Trish Jenkins didn’t have “incarcerated” on her bucket list but through a complicated turn of events, she found herself in prison. This Australian author shares an excerpt from her fascinating book, Treasurers of Darkness.
“When asked about what being in prison is like, I sometimes wonder which answer to give. I spent 8 months incarcerated and had a variety of locations, people and experiences. I was “managed” by people of questionable competence. It was awful and yet there were times of sublime joy each time I had a victory over the evil that pervaded.”
Jenkins, Trish (2012-05-14). Treasures of Darkness: A Prison Journey (p. 2). . Kindle Edition.
I’m very excited to have Trish Jenkins, an author from Australia. As I spent a week in Sydney, and went to bible school with a lot of Aussies, I have very happy memories of that area of the world.
Trish Jenkins was a successful businesswoman in her own right. But all it took was a couple of unintentional wrong turns and this committed Christian found herself behind bars in a tough prison in Australia. Her story is an amazing journey to show how one can be incarcerated and still show Christ’s love.
New and Unusual Friends in the Watch-House
An excerpt from “Treasures of Darkness: A Prison Journey” by Trish Jenkins
Available now at Amazon http://goo.gl/V8BJKs
When it was my turn, I contemplated the little room. Metal walls with a filthy little metal shelf molded in the corner, presumably for my towel and clothes; and some little bumps in the metal floor to prevent slipping. No taps, just a shower rose and a button. I pressed it expecting cold water to spray me or a tiny trickle to dribble down the wall. I was surprised to have a proper shower, until it stopped automatically after 3 minutes. I dried off and dressed in the same shorts and T-shirt that served as underwear and pressed the button to be let out again. Ill-fitting replacements weren’t issued until Sunday. It was the only change of clothes we were given in the 6 days we were there.
A small rectangle of polished metal was screwed to the wall above our basin to serve as a mirror. It was so high we had to stretch to see a cloudy image of our faces. I don’t remember if we were issued a comb. We had nothing for our skin.
Six days without moisturizer in air-conditioning takes its toll. By the time I got to the prison my face was tight and my lips were so badly chapped that pieces of hard, broken skin were standing up like razors. Both sides of my mouth were split.
It was Friday, and a new member was introduced to our pod. Bernice was a large, foul mouthed young woman with long, thick hair, very pale skin and rotten teeth. She sailed in, announced she was having withdrawals from heroin, went straight to the other cell and lay down to sleep. My first close contact with what was obviously a “hardened” criminal!
Amanda and I looked at each other and wondered what we were in for when she awoke. The reading I had done regarding withdrawals painted a frightening picture of screaming pain, vomiting, diarrhea, and flinging oneself about for several days.
Our next guest arrived and we pointed to the cell where Bernice was sleeping. She looked frightened, and asked us anxiously, “Will she attack me?” Not having a clue, we answered, “No, you’ll be safe, she’s OK.” We did our best to reassure her but we weren’t the ones sharing a cell with Bernice!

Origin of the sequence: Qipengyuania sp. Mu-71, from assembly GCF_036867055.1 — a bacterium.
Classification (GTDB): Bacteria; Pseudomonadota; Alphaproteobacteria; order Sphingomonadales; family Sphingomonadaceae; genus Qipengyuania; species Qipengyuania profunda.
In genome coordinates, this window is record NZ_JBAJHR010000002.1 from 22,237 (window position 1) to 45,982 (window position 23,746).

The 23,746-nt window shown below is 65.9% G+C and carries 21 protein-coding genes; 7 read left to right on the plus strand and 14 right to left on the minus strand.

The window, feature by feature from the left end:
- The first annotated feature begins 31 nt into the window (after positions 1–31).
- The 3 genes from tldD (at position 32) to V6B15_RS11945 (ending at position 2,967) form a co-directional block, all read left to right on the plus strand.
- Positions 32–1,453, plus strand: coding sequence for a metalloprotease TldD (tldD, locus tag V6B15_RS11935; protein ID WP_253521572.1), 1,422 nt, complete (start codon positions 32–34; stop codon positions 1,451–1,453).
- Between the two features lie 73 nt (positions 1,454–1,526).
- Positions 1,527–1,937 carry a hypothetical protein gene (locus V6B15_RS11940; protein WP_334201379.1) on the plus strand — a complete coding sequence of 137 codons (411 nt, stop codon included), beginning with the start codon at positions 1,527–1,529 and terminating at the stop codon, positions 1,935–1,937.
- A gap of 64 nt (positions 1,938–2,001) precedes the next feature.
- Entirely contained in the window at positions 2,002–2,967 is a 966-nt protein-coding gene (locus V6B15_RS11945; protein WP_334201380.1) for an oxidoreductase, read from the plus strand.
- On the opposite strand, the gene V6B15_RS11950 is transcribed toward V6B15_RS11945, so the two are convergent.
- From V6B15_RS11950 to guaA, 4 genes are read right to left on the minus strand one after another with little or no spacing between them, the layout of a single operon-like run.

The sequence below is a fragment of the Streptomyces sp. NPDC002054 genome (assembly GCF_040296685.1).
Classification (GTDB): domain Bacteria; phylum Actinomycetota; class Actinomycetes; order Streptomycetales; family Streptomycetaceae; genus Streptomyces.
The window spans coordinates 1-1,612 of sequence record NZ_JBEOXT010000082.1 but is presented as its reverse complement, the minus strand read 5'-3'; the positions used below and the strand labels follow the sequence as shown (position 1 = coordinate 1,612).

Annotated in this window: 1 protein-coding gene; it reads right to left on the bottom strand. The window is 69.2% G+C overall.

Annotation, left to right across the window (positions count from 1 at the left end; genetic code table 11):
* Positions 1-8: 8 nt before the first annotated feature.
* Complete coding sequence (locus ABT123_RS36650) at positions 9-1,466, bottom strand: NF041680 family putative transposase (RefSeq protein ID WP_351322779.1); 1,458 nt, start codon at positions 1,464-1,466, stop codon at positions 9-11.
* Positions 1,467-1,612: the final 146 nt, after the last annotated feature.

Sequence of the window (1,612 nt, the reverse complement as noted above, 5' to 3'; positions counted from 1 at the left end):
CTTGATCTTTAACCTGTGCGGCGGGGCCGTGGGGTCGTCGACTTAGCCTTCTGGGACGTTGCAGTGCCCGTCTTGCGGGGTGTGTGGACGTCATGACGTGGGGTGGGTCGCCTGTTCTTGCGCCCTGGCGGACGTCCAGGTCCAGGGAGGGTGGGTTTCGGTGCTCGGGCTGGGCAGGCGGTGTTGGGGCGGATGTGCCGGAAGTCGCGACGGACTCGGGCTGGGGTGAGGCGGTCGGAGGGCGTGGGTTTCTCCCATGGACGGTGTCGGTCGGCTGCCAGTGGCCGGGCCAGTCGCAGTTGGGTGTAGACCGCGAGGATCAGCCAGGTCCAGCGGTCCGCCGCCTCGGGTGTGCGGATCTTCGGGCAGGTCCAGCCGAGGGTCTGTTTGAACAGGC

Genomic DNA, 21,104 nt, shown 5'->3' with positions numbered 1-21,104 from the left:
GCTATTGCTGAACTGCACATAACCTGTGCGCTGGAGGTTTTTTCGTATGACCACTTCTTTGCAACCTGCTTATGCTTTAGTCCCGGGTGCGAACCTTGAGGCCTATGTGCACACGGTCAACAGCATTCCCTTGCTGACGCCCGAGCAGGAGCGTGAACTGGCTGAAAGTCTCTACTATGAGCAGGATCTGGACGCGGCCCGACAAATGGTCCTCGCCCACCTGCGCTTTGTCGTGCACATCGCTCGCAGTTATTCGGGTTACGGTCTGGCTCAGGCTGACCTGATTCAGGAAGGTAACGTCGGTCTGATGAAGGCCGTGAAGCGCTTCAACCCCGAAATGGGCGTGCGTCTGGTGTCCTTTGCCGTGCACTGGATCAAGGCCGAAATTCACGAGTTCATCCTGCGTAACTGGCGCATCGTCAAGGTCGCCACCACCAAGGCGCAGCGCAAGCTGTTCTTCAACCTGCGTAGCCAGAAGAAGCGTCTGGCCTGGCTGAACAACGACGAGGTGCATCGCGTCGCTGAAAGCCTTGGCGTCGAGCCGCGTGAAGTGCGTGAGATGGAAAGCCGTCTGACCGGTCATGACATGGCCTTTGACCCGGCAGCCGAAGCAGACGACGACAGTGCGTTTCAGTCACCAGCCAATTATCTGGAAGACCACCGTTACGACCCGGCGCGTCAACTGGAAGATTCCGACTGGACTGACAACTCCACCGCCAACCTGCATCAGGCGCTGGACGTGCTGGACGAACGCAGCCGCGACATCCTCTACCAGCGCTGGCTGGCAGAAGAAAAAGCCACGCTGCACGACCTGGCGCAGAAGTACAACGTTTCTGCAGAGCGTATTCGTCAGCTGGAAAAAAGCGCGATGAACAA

Francis was a young woman with big curls, a baby face and sad eyes. She had worked in the payroll office of a supermarket. She was also a gambling addict. Her job provided her the opportunity to misdirect funds she could then use to gamble with. She is still amazed at how easy it was to create fictional employees.
Francis came from a blended, yet respectable home. She didn’t drink much or do drugs. However, she had begun buying scratch-it cards as a lonely young teenager, quickly becoming addicted. She was to serve 14 months.
In the afternoon, an uproar of catcalls arose from down the corridor. As we craned our necks, we watched in awe as a young wild-haired Indigenous woman strode towards us. With blanket and towel in one hand, the other flipped “the bird” to the male prisoners as she swept past them.
Sophie entered our pod like it was her lounge room, dumping her gear, flopping down with a big grin and a string of profanity. We liked her instantly. There was something reassuring about her confidence. I was fascinated.
She had got caught with drugs at Southbank, a popular city play area where families gather and security is greater. Cops can generally tell when someone is suspect, and she and her boyfriend just looked, well, suspicious. Giving cheek is a quick way to get more attention from the police, too, even if you are not doing anything wrong.
Sophie was familiar with a variety of watch-houses. She claimed to have miscarried in one due to a police beating. I didn’t know if she was telling the truth, but from what I have heard and observed since, it wouldn’t surprise me. There are many stories from Indigenous women about police brutality but they are difficult to prove.
People like me are not normally bothered by police. As a well-mannered, well-dressed, white woman, I have “respectable” written all over me. By comparison with many women, I have nothing to complain about. In prison I made a point of being polite to everyone, especially officers, regardless of how they spoke to me. I carefully worded my requests, so they would respond favorably. I didn’t feel like a criminal, I didn’t see myself as a criminal, so I didn’t talk to them like I was inferior. This didn’t always endear me to some staff, but those stories will come later…
I hope you enjoyed this part of my journey. Please go to http://goo.gl/V8BJKs to join me on the rest of it.
Trish Jenkins International
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